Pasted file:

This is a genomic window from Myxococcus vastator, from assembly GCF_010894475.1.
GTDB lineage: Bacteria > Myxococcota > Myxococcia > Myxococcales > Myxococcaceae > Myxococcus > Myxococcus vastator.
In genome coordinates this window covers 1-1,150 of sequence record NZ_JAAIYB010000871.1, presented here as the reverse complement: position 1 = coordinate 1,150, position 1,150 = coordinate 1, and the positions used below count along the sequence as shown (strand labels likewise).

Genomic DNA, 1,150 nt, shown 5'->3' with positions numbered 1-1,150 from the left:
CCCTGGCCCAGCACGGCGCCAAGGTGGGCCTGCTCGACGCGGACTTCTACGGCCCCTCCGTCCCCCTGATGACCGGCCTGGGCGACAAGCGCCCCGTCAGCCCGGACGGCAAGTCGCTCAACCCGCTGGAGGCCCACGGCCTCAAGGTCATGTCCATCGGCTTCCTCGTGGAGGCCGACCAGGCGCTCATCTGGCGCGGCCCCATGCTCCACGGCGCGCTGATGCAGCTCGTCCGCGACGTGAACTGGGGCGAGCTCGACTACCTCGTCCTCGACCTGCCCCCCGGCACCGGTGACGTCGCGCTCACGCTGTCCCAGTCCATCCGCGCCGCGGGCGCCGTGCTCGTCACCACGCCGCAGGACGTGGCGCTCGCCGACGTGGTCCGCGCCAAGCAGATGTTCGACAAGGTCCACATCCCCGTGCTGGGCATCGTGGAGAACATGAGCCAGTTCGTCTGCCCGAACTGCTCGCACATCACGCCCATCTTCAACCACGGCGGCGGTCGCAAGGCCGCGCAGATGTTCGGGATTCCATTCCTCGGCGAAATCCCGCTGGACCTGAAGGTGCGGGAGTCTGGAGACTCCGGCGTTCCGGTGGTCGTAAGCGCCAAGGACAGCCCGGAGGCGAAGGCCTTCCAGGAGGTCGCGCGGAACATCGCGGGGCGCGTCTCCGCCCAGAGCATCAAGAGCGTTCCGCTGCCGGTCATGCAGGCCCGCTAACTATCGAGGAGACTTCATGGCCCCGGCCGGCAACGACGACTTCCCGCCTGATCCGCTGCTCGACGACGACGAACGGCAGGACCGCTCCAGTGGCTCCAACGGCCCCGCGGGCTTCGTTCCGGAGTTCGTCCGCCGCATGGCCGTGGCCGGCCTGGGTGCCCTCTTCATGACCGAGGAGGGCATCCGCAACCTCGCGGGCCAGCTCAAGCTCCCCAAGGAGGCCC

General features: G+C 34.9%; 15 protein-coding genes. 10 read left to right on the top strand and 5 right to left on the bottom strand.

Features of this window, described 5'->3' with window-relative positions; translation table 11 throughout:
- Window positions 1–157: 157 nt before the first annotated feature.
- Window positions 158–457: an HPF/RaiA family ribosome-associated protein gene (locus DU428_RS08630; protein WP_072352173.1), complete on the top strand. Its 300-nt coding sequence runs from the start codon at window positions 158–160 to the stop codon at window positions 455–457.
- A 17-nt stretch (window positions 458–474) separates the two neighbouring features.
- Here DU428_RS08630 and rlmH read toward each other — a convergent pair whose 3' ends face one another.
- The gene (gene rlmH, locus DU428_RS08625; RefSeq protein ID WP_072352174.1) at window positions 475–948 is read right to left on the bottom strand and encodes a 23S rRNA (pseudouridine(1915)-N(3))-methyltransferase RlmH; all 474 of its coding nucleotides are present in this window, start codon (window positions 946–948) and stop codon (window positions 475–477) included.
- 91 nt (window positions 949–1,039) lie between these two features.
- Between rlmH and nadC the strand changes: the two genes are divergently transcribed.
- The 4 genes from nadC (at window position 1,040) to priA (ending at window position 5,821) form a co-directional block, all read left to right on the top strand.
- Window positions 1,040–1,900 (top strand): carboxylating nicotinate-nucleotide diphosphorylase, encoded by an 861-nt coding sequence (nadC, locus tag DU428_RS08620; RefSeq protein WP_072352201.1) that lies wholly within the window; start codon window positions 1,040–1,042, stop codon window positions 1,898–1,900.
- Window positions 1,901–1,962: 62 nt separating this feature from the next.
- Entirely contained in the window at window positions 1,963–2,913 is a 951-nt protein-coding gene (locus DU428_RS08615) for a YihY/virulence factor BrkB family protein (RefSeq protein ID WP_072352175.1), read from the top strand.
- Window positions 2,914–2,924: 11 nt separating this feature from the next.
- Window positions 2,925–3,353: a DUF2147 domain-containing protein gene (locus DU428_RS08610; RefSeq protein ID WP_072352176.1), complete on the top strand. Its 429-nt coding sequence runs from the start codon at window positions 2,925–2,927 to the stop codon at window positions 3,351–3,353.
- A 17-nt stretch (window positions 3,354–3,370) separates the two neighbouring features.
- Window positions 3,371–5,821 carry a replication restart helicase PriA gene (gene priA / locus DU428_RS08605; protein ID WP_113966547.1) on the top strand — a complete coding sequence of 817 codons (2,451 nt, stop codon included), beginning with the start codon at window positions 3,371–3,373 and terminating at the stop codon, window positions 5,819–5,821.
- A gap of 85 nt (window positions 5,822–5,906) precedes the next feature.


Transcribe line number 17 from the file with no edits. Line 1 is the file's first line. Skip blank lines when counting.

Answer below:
- Window positions 1,901–1,962: 62 nt separating this feature from the next.